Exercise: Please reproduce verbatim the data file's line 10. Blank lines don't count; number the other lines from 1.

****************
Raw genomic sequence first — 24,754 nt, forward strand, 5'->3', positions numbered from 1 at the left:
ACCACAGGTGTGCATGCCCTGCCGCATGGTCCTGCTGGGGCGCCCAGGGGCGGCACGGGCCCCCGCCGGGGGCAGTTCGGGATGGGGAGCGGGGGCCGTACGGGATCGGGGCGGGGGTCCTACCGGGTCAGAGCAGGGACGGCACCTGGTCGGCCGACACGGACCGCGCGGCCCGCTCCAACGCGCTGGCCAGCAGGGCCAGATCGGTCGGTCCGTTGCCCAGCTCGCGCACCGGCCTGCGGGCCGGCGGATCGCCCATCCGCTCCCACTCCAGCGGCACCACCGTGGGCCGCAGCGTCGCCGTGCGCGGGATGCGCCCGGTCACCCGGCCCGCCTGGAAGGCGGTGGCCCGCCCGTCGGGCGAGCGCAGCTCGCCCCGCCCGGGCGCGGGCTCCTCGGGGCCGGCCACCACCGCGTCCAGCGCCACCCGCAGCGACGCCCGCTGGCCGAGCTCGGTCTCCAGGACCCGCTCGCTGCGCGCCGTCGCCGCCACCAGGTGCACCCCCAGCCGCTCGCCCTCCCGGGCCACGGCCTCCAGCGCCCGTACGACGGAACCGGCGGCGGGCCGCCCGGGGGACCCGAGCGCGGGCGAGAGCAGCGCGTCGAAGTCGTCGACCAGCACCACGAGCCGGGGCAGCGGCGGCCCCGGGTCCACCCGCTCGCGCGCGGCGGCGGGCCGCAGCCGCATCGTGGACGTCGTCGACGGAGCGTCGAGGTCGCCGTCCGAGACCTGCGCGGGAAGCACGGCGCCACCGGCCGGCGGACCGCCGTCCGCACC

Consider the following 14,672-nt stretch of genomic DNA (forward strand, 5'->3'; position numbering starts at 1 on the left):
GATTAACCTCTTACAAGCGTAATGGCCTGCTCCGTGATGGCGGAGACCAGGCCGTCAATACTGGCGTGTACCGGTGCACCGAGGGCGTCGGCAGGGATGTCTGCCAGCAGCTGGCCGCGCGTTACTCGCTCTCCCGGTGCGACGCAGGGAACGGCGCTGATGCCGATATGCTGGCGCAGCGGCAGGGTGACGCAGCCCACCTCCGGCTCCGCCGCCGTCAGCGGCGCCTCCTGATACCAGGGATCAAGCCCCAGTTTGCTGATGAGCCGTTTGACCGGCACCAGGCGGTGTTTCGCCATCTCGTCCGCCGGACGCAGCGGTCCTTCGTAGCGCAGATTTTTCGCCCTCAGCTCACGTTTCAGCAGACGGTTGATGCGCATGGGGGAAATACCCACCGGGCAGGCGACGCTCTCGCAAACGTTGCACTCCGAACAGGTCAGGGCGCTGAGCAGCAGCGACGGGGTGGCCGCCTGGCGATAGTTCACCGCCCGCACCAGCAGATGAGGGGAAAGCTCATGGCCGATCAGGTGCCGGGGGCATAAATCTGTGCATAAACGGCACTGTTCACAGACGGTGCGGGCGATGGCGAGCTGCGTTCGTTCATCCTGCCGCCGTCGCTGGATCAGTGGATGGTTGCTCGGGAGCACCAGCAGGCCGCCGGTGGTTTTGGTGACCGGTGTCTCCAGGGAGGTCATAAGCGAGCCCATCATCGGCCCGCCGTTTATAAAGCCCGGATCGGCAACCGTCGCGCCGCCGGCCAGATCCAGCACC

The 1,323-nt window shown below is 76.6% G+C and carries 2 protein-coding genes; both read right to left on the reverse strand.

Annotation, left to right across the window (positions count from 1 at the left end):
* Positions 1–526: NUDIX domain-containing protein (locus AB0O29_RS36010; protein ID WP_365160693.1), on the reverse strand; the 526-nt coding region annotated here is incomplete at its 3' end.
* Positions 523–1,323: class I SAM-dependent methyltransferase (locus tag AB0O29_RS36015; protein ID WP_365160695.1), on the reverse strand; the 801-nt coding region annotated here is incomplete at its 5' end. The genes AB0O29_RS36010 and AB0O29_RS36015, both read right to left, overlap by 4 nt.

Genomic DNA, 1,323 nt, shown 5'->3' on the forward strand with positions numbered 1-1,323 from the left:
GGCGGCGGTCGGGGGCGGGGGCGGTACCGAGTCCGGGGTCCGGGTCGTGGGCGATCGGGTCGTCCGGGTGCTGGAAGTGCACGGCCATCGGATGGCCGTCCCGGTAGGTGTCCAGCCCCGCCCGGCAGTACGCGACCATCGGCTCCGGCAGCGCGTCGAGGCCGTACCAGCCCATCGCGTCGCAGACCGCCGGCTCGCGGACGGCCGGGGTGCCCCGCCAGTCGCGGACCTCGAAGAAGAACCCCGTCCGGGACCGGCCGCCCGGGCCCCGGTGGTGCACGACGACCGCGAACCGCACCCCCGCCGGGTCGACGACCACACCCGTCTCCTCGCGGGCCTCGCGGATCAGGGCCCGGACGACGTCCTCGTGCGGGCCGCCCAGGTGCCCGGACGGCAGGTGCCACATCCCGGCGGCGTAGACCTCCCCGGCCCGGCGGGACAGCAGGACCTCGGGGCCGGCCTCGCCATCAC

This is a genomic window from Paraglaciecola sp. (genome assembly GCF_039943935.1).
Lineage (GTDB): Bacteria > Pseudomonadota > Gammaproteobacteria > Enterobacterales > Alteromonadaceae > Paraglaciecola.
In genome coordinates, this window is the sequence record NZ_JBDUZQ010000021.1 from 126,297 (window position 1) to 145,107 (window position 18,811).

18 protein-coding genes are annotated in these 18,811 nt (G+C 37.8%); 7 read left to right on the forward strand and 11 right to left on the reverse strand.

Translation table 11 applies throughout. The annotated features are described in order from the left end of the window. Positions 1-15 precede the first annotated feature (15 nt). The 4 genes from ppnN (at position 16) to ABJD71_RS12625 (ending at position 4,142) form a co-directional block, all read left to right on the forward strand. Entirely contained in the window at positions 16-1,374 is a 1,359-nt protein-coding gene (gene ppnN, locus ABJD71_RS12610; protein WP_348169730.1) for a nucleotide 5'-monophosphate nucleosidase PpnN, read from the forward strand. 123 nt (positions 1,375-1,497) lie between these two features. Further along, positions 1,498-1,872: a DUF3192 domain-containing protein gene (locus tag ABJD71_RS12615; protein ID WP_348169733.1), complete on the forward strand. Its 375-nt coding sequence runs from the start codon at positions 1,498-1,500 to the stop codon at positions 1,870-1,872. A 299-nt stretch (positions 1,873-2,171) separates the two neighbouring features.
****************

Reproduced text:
GGCGGCGGTCGGGGGCGGGGGCGGTACCGAGTCCGGGGTCCGGGTCGTGGGCGATCGGGTCGTCCGGGTGCTGGAAGTGCACGGCCATCGGATGGCCGTCCCGGTAGGTGTCCAGCCCCGCCCGGCAGTACGCGACCATCGGCTCCGGCAGCGCGTCGAGGCCGTACCAGCCCATCGCGTCGCAGACCGCCGGCTCGCGGACGGCCGGGGTGCCCCGCCAGTCGCGGACCTCGAAGAAGAACCCCGTCCGGGACCGGCCGCCCGGGCCCCGGTGGTGCACGACGACCGCGAACCGCACCCCCGCCGGGTCGACGACCACACCCGTCTCCTCGCGGGCCTCGCGGATCAGGGCCCGGACGACGTCCTCGTGCGGGCCGCCCAGGTGCCCGGACGGCAGGTGCCACATCCCGGCGGCGTAGACCTCCCCGGCCCGGCGGGACAGCAGGACCTCGGGGCCGGCCTCGCCATCAC